Theoretically endless.

What's a book that's changed your life?
Maybe Things Fall Apart by Chinua Achebe.

One book you like that no one else seems to?
Every book? lol Probably The Secret Diaries of Miss Miranda Cheever by Julia Quinn.

How about a book that you dislike and everyone else seems to love?
Seraphina. Sorry, guys, just don't get it.

What's one book that intimidates you?
Anna Karenina, or really any Russian tome.

If you could go to any literary destination, where would you go?
Tough question! I'd love to go to the Shakespeare festival in Utah, or Scotland.

How about non-book related hobbies? What do you do when you don't feel like reading?
Mainly write or watch TV. I also love to hike and ski.

What's your favorite book to movie adaptation?
I'm thinking Rebecca.

Tell us a bit about your book blog. What makes it unique?
Is it unique? Thanks! ;) Probably my posts on art is what makes TBFB unique; that and the different kinds of books I read. For the PGP blog, I only review books in the public domain and try to read ones I've never heard of, so there're a lot of "lost classics" on there.

What are 3 of your must-read blogs?
You should definitely check out Tif's and Rebecca's blogs!

What is your reading personality? (via quiz at
I'm an eclectic reader. Shocking!


Have you discovered Tasha's blogs yet?  Share your comments and questions below!

Wednesday, June 19, 2013

Bloggiesta is Coming!!!!

Many of you may be familiar with Bloggiesta, but probably not all of you.  If you are looking for an event to better your book blog, this is one event that is filled with TONS of resources that you can refer to over and over again, so there is no way that we can exclude it from our blogging resources here at BBI!  Let's break it down into three easy parts . . .

What is Bloggiesta?

Bloggiesta is a 3-day weekend devoted to ultimately improving your blog.  It includes resources from bloggers from around the community sharing information on social media, tips on blog technicalities, planning and scheduling, and ultimately, being a better blogger in general.  This is a very quick explanation, so I recommend that you click on over to their About page for more information.

When is the next big day for Bloggiesta?

The amazing organizers behind this event have changed things up and have provided bloggers with resources on a more regular basis.  They are now doing monthly Twitter chats and bi-annual mini-bloggiestas, as well as the original big events twice a year.  Mark your calendars now for the remaining 2013 dates . . .

Friday, June 21:  Twitter Chat (That's this Friday!!!)
Saturday, July 20 - Sunday, July 21:  Mini Bloggiesta
Saturday, August 17:  Twitter Chat
Friday, September 20-Sunday, September 22:  Main Bloggiesta
Friday, October 18:  Twitter Chat
Saturday, November 16:  Twitter Chat
Friday, December 20:  Twitter Chat

For more information on the schedule, including times of the Twitter chats, refer to Future Bloggiesta Chats!

What are the specific resources shared during this event?

Every event has new challenges that you can take part in that reflect the latest trends, but don't forget to check out the past resources shared throughout the years that this event has been in place.  Click here for the FULL list of all challenges, organized by topic for easier navigation!

Did you mark your calendars?  Will you be joining in on the upcoming chats and bloggiesta celebrations?  And, for those who have previously participated, what have been your favorite parts about the event?

Tuesday, June 18, 2013

Becca from Lost in Books

Today we welcome one of the co-creators of Book Bloggers International, Becca of Lost in Books!  She is actually the one who brainstormed this brilliant idea and worked with Tasha and Tif to see it through to reality.


I blog at Lost in Books, where I have been blogging since 2009.  I also began Book Bloggers Do It Better, a discussion community on Google + exclusively for book bloggers (or both authors who are also book bloggers) this year.  I have been very humbled by its popularity and growth and I have learned so much from everyone.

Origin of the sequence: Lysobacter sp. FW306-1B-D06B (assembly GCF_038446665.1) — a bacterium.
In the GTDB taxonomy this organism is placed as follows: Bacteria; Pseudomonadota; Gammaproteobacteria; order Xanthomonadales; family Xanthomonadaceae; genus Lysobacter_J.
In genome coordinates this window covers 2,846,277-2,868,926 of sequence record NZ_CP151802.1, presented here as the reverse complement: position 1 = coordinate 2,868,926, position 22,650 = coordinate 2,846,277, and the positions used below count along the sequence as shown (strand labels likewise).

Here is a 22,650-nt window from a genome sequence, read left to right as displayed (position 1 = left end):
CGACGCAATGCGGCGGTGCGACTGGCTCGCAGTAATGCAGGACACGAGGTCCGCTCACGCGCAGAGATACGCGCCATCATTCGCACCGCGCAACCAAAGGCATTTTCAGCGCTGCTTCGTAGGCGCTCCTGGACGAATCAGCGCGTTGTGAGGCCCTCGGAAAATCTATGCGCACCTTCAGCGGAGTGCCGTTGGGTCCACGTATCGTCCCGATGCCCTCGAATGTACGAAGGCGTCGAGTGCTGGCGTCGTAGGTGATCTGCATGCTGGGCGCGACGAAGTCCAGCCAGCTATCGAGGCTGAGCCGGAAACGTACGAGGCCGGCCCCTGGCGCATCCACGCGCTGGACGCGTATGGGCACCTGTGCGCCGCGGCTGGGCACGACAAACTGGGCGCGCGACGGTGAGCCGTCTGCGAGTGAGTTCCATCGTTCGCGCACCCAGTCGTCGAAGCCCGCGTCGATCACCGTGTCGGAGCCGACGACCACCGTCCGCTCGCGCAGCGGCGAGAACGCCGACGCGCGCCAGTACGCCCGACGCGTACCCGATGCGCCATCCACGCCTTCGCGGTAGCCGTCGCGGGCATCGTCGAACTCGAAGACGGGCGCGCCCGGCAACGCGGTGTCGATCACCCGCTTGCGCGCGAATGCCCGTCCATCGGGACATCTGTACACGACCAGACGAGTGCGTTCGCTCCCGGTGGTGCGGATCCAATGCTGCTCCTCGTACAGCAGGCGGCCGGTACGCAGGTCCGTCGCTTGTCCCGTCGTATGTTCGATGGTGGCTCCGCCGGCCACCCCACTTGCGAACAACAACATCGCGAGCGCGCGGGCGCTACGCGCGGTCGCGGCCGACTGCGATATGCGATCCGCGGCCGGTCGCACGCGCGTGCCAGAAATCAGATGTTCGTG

Lost in Books is an eclectic blog, as I am an eclectic reader. One look at my Goodreads categories and you will see that much.  I read pretty much everything, although I most often find myself reading fantasy/paranormal, YA, mysteries, and world literature.  I am very big into world literature and world cultures fascinate me.  So much so, in fact, that I have a bi-weekly feature called Take Me Away Saturday in which I highlight a country or culture from around the world and share fiction, nonfiction, and children's books that give a glimpse into them. 

I love the book blogging community.  I have met some very cool people thanks to blogging, which is one of the inspirations for creating Book Bloggers International.  I wanted a place where book bloggers (and anyone else interested) could easily find each other and get to know each other better.  I discussed my rough idea with Tasha and Tif and they loved it. Then they each came up with their own amazing ideas for it and BBI was born.  They are awesome and I am extremely lucky to be running BBI with them, as well as to call them my friends. 

Now, a few fun facts about me:
  • I can sing.
  • I'm learning how to knit and I suck at it so far.
  • I am borderline obsessed with Egyptology.
  • I sketch.
  • In addition to loving world lit, I also love ethnic food- Indian, Thai, Japanese, Greek, Egyptian, Caribbean, Vietnamese, Brazilian, Mexican, Ethiopian.  I'm making myself hungry now.
  • I've been practicing yoga since 2002.  I don't do crazy contortionist things, but I keep myself flexible.
  • I wish I could get paid to read!


Thank you Becca for bringing us Book Bloggers International.  Please share any comments or questions you may have with her below.

Thursday, June 13, 2013

Ti from Book Chatter

Ti from Book Chatter

Please welcome Tina, aka Ti, who blogs at Book Chatter. Tina's blog is known for literary fiction reviews and posts about her crazy, fun life.



Book Chatter -


January 2008


Literary Fiction, General Fiction, Speculative Fiction and some Sci-Fi Dystopian mash-ups.


Age 4, sitting at a very large table at the Central Library in Los Angeles. Next to me, a gigantic stack of books. Me, holding my book upside down ;)


As a kid, The Giving Tree by Shel Silverstein.

As an adult, A Separate Peace by John Knowles.


A Walk in the Woods by Bill Bryson (great book, funny as hell, soon to be a movie)